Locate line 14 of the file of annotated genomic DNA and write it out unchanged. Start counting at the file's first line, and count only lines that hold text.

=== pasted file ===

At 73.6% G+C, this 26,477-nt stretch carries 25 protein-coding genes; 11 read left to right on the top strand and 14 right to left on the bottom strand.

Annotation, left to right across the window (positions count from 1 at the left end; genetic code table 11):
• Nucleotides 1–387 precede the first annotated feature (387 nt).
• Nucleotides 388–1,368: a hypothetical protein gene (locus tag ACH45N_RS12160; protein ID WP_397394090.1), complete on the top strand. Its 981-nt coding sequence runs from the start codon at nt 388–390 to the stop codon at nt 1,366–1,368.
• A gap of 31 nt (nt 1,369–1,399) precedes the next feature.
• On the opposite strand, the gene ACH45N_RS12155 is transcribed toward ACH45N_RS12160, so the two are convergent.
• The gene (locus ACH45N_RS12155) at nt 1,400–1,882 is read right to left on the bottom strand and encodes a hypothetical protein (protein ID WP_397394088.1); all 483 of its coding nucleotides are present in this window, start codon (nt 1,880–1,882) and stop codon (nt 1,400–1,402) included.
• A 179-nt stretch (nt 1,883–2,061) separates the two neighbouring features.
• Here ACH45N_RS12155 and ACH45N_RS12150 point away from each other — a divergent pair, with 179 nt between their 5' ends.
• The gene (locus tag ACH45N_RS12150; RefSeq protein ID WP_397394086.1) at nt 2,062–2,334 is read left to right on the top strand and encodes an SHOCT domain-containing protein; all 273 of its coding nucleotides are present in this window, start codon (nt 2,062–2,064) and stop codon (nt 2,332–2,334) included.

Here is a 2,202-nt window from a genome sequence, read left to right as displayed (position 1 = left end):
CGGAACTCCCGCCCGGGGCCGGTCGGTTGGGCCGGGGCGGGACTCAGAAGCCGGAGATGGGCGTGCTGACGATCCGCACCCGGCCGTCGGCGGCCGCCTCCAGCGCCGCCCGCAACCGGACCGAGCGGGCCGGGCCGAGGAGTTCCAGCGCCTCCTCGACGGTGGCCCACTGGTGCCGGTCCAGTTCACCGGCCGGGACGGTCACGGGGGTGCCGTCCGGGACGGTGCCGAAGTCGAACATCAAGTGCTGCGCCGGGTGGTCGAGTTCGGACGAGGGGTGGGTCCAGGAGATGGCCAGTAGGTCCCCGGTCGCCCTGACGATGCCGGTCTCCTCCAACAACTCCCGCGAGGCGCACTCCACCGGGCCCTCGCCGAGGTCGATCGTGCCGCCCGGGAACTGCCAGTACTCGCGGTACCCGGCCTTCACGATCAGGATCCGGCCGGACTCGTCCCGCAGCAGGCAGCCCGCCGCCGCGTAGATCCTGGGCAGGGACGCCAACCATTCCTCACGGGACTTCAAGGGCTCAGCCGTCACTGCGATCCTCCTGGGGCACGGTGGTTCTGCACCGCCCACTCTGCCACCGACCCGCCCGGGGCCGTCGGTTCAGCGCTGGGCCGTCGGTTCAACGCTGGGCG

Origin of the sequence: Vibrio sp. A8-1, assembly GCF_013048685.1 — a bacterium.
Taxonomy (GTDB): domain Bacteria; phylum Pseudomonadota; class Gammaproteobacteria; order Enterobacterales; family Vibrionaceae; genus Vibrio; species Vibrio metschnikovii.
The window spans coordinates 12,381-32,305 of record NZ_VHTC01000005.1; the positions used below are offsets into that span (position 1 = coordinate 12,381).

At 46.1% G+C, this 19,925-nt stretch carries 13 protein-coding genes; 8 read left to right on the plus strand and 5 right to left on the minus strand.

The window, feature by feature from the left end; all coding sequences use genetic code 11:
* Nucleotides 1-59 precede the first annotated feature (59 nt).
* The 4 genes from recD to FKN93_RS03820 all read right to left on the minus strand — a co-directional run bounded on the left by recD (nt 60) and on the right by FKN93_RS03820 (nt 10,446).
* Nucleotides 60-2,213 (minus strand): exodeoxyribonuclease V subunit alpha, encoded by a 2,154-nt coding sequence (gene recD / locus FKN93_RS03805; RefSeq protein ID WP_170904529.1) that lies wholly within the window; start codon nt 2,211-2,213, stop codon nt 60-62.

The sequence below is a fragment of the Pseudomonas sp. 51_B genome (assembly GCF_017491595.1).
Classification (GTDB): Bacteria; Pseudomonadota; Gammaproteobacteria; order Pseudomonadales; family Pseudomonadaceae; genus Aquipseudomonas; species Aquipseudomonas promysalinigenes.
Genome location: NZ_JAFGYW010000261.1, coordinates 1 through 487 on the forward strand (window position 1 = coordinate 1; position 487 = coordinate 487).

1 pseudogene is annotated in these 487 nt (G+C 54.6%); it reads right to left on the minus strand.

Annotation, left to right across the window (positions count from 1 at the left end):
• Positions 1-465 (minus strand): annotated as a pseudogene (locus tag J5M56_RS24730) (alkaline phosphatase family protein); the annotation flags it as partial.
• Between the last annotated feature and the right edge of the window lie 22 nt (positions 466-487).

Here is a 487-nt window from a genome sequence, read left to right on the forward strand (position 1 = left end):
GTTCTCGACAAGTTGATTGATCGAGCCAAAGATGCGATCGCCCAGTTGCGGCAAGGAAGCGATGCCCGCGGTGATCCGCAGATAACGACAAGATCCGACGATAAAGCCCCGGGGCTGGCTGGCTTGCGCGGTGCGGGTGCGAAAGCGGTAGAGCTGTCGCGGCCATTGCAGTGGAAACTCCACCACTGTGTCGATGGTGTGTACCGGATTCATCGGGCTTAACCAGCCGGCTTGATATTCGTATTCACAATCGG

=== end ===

Taxonomy (GTDB): domain Bacteria; phylum Pseudomonadota; class Gammaproteobacteria; order Enterobacterales; family Vibrionaceae; genus Vibrio; species Vibrio metschnikovii.